Generation Constellation Learns about Apollo 13
Houston wasn't the only place on Earth with a problem after an oxygen tank exploded on the Apollo 13 spacecraft.
The mishap brought attention to things that can go wrong at Kennedy Space Center, too -- and what can be done quickly to fix them.
Image right: Fred Haise was one of three astronauts fighting to return to Earth during the Apollo 13 mission. He told engineers designing the next moon craft not to forget the lessons of the mission, mainly to make the space vessel hearty enough to handle surprises. Photo: NASA + View Hi-Res Image
Avoiding such problems in the future was the goal of a panel of experts who nursed the stricken Apollo 13 capsule back to Earth. The discussion was assembled by Kennedy's Engineering Academy and took place Aug. 30 at the center.
Speaking to some of the engineers developing the Orion spacecraft and Ares rockets of the Constellation Program, the group gave its account of working through the perilous Apollo 13 mission and what they learned from it.
Bob Sieck, the former space shuttle launch director, was a test engineer for the command and service modules when Apollo 13 launched. He said the oxygen tank that eventually exploded offered a series of signals before launch that engineers missed at the time.
"There were opportunities to listen to (the hardware)," Sieck said. "It reinforced the attention to detail."
Image left: Serious problems for the Apollo 13 mission began when an oxygen tank in the service module exploded as the spacecraft was on its way to the moon. The Apollo 13 crew photographed the service module after it was jettisoned. Photo: NASA + View Hi-Res Image
Apollo 13 astronaut Fred Haise, who took part from Johnson Space Center in Houston, credited numerous improvements in the Apollo spacecraft with giving the crew a vehicle that could successfully weather a near-catastrophe.
For example, when the temperature dropped, water condensed throughout the wiring and circuits of the command module, but the miles of wires did not short out.
"We were saved, I'm guessing, by the Apollo 1 fire," Haise said.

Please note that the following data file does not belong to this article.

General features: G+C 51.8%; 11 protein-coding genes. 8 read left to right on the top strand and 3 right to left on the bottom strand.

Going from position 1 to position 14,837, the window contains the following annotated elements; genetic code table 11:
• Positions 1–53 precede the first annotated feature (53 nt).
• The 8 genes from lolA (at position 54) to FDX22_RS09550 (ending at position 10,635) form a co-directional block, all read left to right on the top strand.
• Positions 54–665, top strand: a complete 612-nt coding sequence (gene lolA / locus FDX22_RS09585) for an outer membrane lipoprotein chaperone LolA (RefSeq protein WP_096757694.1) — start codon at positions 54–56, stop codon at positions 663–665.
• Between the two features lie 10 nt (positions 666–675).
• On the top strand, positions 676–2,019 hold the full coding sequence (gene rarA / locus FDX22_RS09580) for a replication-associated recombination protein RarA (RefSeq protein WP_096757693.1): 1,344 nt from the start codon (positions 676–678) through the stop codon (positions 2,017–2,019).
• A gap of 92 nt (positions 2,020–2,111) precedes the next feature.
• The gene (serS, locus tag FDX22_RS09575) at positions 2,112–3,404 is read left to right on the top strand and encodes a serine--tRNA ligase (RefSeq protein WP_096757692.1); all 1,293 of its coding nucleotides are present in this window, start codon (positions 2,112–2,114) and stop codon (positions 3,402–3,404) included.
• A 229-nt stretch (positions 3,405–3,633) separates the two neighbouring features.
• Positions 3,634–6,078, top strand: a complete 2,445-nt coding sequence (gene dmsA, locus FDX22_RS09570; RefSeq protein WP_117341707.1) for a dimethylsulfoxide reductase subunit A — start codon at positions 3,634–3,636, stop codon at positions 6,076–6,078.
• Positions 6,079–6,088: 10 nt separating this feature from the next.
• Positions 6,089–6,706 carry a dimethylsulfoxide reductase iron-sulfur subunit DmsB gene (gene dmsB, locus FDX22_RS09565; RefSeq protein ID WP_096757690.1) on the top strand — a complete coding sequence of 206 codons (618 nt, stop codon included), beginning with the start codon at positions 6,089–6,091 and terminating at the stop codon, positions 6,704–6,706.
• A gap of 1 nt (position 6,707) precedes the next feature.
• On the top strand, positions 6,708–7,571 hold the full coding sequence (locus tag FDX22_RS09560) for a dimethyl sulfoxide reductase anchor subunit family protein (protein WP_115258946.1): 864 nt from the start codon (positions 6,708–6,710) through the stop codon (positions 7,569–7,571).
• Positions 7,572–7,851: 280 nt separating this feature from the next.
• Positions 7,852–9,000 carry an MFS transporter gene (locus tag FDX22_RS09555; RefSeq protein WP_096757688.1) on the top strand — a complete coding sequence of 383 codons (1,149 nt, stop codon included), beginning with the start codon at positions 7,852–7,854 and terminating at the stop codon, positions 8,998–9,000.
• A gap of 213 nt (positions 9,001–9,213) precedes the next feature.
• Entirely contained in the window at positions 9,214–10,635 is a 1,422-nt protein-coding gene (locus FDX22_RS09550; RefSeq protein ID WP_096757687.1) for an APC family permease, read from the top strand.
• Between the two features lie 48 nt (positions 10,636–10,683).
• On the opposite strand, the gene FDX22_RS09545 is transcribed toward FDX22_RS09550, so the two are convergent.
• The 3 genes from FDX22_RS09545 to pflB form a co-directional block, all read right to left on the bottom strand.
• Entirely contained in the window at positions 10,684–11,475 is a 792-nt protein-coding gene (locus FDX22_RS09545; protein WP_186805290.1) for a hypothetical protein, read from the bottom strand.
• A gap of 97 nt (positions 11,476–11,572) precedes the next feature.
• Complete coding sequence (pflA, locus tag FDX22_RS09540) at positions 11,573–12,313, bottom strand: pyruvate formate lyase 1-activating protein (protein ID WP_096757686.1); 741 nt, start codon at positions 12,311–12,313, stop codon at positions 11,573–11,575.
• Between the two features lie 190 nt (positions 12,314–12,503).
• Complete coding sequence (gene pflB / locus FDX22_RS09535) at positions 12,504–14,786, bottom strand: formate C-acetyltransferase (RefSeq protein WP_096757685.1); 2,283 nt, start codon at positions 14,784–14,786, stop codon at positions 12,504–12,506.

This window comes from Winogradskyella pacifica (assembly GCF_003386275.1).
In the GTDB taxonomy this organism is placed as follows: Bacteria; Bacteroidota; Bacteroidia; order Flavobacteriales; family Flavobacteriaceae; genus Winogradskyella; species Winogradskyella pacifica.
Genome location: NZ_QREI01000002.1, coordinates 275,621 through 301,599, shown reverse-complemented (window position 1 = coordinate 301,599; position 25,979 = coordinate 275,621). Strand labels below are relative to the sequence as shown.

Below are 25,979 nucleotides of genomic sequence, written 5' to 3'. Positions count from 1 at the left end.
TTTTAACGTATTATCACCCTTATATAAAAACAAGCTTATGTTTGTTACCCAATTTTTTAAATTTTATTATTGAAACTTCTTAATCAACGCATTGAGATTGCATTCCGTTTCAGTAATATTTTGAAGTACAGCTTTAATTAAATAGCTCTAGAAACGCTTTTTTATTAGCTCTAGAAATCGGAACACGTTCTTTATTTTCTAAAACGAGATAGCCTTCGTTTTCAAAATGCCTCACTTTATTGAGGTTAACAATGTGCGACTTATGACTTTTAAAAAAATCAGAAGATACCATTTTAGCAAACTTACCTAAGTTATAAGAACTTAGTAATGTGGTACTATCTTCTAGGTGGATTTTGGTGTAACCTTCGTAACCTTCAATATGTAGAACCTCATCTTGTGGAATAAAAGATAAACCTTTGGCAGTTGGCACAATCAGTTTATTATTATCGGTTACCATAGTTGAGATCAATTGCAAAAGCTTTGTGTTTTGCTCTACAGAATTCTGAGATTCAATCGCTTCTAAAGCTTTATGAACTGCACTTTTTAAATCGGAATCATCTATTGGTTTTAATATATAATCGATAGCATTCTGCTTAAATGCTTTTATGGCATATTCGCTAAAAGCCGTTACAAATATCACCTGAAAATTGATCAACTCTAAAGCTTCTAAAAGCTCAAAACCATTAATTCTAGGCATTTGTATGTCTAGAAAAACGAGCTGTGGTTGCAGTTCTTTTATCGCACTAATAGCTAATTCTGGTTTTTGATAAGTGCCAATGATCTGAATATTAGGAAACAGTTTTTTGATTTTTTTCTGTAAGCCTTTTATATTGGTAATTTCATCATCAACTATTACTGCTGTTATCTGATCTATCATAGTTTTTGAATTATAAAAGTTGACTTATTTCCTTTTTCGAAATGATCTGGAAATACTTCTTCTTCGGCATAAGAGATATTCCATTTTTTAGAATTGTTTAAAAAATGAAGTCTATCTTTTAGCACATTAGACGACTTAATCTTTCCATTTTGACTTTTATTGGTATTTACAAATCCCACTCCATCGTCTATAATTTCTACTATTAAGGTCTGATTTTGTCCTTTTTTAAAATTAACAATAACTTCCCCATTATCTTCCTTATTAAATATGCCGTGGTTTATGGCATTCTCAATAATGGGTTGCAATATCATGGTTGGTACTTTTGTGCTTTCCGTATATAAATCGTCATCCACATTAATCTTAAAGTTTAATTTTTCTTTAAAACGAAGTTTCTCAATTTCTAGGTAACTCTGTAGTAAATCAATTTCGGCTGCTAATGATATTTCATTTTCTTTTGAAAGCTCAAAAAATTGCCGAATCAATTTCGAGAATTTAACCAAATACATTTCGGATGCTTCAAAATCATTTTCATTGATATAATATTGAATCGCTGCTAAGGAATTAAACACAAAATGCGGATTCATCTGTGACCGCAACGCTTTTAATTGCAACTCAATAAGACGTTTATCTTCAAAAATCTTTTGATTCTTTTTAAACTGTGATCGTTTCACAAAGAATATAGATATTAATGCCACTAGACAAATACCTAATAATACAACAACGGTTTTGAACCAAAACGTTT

The capsule had been extensively redesigned and rebuilt after a fire during a routine launch pad test of the spacecraft at the launch pad. Frayed wiring was blamed for sparking the fatal blaze.
Ernie Reyes, chief of the Preflight Operations Branch during the Apollo Program, said NASA was blessed during Apollo 13 with a wide network of agency and contractor experts that stretched across the country. Tapping into that network, which was much more vast than depicted in the Hollywood account of the mission, was critical to saving the crew, he said.
"Our main concern that had never, ever happened to us before was that we had three lives at stake," Reyes said. "We said, 'Keep notes, we'll do the paperwork later.' "
Image right: The Apollo 13 crew, working on designs from NASA and contractor engineers, made a filter box that scrubbed carbon dioxide from the air inside the spacecraft. Photo: NASA + View Hi-Res Image
The damaged spacecraft forced engineers throughout NASA to reconsider what could be done, particularly how far the lunar module could be pushed as a lifeboat to save the three men from disaster.
"The lunar module was doing something it was never designed to do," said panelist Bud Reynolds, who was the section chief of Apollo Flight Control Systems at Kennedy.
The success became a symbol of what NASA and its contractors could handle in an emergency.
"That mission had a series of things that at first glance looked insurmountable," Reynolds said. "You've got to try, that's all I can say."
The last piece of advice to the Constellation group was universal: keep it simple.
"Give (the crew) the tools they need to be successful, but don't overcomplicate the vehicle they are going to fly," Sieck said. "Fred (Haise) went to the moon with one computer that had less computing power than the Blackberry many of you have in your pocket."
NASA's John F. Kennedy Space Center